Just so you know, this information applies within Australia ONLY.
A special note from H&R Block:
It’s great to see that you’re earning more with Airtasker, well done! While having a little extra income is good, it’s important not to spend it all at once and forget about taxes. Here at H&R Block, we help lots of people who work in the sharing economy. It’s essential to get your taxes right and we’re happy to help.
Here you will find the answers to the below questions:
- Do I need to pay tax on my Airtasker income?
- Can I claim any deductions against my Airtasker income?
- So I have income and deductions. What's next?
- How do I report all of this?
- What if I get it incorrect, wrong or forget?
Do I need to pay tax on my Airtasker income?
Yes, you do!
If you’re earning an income from providing services through Airtasker then you need to pay tax on that income.
You’ll need to keep an accurate record of all your Airtasker activities and the amounts you earn from those tasks and disclose it as business income on your tax return. Remember to record the gross amount (task price) that customers pay you, not the net amount you receive after the Service Fee is removed.
Can I claim any deductions against my Airtasker income?
The good news is, yes you can.
You can claim deductions on your Airtasker income; any expenses you incur in your Airtasker earnings are tax deductible.
Deductions can also be claimed for the business use proportion of the following:
- You can claim an instant tax deduction for all capital assets acquired for use in your business with a cost of $20,000 or less. This relief is available until 30 June 2017. This is great for purchasing items like computers, phones, tablets, tools and even some motor vehicles.
- Deductions can be claimed for the business use proportion of the following:
- Commissions or fees paid to Airtasker e.g. the Service Fee
- Costs of travelling to and from an Airtasker task and between jobs include:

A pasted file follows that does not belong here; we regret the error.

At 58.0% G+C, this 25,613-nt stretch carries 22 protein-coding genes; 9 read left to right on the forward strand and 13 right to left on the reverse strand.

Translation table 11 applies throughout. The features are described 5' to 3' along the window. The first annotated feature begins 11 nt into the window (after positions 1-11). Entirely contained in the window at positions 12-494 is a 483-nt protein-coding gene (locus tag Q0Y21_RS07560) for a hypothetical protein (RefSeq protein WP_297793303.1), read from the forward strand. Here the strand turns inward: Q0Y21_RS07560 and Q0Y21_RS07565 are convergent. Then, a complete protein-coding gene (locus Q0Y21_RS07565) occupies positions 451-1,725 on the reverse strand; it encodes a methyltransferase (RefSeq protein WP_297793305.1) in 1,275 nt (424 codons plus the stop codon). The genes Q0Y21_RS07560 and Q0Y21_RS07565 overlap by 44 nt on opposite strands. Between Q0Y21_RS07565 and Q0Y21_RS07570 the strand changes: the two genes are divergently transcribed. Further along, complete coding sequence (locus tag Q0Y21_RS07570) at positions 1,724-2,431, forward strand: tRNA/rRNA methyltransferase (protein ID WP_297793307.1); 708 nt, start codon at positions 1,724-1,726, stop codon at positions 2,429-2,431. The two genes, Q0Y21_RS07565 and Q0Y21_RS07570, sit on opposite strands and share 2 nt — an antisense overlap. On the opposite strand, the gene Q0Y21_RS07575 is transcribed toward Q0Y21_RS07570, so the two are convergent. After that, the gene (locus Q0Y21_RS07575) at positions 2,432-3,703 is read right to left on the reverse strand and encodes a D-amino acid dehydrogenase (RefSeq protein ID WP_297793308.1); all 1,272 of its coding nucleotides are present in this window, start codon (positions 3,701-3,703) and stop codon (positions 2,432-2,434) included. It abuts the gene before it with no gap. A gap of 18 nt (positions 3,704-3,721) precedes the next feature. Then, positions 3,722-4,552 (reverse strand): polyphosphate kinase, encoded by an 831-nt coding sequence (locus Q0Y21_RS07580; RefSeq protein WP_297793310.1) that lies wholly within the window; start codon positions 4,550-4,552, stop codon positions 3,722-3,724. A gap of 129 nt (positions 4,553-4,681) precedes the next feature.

- Public Transport
- Flights and accommodation if the job is interstate
- Mobile phone bills
- Safety equipment (such as hi-vis vests)
- Work-related clothing such as overalls and work boots
- Sunglasses if you work outside
- Tax agent/accountant fee
- Bank fees (if you maintain a separate account for your business)
- Costs of running a home office if your business is operated from home
- Car Specific Expenses. If you use your car as part of your Airtasker pursuits, you can claim a deduction for the business use of your car in one of two ways:
- Cents per kilometre
- Use this method if you travel less than 5,000 business km. If this applies to you, you can claim 72c per kilometre.
- Use this method to claim based on the business use percentage of each car expense. These costs are determined by a logbook that must have been kept for a minimum 12-week period and updated every 5 years.
- Deductions cannot be claimed for the following:
- Fines (parking, speeding, etc)
- Clothing other than safety clothing
- Meals, drinks, etc purchased whilst on the job
For each deduction, you must prove that all expenses are business-related, so remember to keep invoices, receipts, bank statements and logbooks.
So I have income and deductions. What’s next?
If your income exceeds your expenses, the surplus is added to your other taxable income and you pay tax on it.
If your expenses exceed your income, the loss is available to offset against your other taxable income. If you have no other taxable income, the loss is carried forward.
How do I report all this?
Detail your relevant income in your tax return, which, if you’re completing your own, needs to be submitted by 31 October. If you decide to use a tax agent like H&R Block, you’ll have an extended period to lodge which could run as late as 15 May the following year.
What if I get it incorrect, wrong or forget?
The ATO has been keeping a close eye on people earning income from shared economy services like those listed above. With this in mind, it’s essential to accurately disclose all your income and expenses earned through sharing economy platforms. If you don’t, you could face an ATO audit and be liable for interest and penalties on any unpaid or underpaid tax.
Disclaimer: Airtasker is not authorised to give taxation advice. Contact a tax professional for advice on your own individual tax obligations.